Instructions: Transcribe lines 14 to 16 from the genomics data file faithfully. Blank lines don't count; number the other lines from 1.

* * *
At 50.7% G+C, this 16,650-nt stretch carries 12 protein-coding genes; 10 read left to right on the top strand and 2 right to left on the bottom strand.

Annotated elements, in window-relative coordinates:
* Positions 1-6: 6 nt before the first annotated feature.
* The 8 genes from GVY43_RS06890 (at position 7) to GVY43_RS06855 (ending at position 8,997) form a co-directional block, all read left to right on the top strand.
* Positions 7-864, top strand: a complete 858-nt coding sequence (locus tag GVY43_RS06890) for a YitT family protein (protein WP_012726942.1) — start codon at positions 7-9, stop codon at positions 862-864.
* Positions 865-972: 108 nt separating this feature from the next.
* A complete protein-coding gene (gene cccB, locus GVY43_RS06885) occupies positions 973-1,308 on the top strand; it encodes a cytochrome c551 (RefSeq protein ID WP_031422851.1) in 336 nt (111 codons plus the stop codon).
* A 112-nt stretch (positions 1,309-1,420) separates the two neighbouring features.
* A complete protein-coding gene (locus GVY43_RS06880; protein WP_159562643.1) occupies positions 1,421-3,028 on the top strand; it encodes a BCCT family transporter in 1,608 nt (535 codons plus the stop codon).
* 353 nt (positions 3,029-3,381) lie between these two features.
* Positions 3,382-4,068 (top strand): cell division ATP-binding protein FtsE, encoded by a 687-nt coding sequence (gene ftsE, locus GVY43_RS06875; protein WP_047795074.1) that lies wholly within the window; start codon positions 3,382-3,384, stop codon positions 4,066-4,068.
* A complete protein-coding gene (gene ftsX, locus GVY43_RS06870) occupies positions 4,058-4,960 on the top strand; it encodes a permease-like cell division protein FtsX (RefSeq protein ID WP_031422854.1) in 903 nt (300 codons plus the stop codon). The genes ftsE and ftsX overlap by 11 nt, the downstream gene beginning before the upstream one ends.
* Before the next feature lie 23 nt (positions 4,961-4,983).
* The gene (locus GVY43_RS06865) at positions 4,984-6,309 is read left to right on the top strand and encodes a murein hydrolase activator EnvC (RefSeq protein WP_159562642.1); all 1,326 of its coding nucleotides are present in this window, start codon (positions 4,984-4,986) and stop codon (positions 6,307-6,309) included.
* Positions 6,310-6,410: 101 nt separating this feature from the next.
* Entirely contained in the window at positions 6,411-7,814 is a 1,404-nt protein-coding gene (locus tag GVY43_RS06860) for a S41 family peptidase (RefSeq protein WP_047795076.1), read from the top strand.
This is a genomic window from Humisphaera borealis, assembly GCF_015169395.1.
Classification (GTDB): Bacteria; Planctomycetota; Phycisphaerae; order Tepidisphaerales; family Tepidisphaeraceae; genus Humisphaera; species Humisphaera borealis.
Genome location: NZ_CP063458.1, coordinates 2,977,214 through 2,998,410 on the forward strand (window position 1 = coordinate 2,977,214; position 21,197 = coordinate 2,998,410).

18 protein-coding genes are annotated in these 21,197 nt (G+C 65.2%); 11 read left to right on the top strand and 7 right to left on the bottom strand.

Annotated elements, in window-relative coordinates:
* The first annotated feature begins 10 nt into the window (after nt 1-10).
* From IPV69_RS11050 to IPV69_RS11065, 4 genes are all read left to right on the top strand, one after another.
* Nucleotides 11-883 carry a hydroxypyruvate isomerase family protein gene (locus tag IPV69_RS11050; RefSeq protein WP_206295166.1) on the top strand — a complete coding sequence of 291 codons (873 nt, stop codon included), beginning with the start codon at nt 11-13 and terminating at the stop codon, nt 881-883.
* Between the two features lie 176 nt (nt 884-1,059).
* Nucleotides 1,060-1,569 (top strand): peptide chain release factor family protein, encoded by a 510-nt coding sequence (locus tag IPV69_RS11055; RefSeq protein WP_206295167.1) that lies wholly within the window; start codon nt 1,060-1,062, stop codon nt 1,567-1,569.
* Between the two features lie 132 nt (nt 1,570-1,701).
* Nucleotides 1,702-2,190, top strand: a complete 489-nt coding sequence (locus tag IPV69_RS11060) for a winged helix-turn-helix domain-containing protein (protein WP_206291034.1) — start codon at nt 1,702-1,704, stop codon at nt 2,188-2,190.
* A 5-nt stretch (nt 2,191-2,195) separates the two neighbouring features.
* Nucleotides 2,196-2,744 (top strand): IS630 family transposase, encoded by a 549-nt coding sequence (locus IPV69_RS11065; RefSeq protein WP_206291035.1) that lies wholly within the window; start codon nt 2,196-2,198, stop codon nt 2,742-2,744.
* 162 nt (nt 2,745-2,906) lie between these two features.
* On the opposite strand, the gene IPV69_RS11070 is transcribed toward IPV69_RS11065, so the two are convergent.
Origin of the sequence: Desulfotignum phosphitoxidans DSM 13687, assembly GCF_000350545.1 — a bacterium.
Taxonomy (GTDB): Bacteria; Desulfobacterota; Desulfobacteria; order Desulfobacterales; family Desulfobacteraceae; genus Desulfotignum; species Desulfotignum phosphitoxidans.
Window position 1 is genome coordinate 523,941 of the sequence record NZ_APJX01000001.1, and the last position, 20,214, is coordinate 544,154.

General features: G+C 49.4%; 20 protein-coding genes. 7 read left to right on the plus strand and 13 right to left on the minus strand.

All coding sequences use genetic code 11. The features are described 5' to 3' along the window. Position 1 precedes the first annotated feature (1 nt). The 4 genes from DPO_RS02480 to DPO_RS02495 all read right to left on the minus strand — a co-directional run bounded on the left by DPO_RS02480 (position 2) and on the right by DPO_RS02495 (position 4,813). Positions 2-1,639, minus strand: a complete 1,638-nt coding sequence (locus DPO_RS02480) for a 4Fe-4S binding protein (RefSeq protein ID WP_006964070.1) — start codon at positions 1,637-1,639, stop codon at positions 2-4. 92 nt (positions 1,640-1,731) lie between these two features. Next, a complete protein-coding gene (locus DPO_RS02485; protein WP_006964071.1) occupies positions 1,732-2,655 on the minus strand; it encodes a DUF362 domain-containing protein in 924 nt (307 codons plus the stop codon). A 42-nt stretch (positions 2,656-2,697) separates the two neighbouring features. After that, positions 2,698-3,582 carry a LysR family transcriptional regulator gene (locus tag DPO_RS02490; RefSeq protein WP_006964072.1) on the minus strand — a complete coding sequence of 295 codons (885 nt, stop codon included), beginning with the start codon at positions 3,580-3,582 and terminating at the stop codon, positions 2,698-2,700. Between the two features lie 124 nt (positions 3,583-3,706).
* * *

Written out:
* The gene (locus GVY43_RS06865) at positions 4,984-6,309 is read left to right on the top strand and encodes a murein hydrolase activator EnvC (RefSeq protein WP_159562642.1); all 1,326 of its coding nucleotides are present in this window, start codon (positions 4,984-4,986) and stop codon (positions 6,307-6,309) included.
* Positions 6,310-6,410: 101 nt separating this feature from the next.
* Entirely contained in the window at positions 6,411-7,814 is a 1,404-nt protein-coding gene (locus tag GVY43_RS06860) for a S41 family peptidase (RefSeq protein WP_047795076.1), read from the top strand.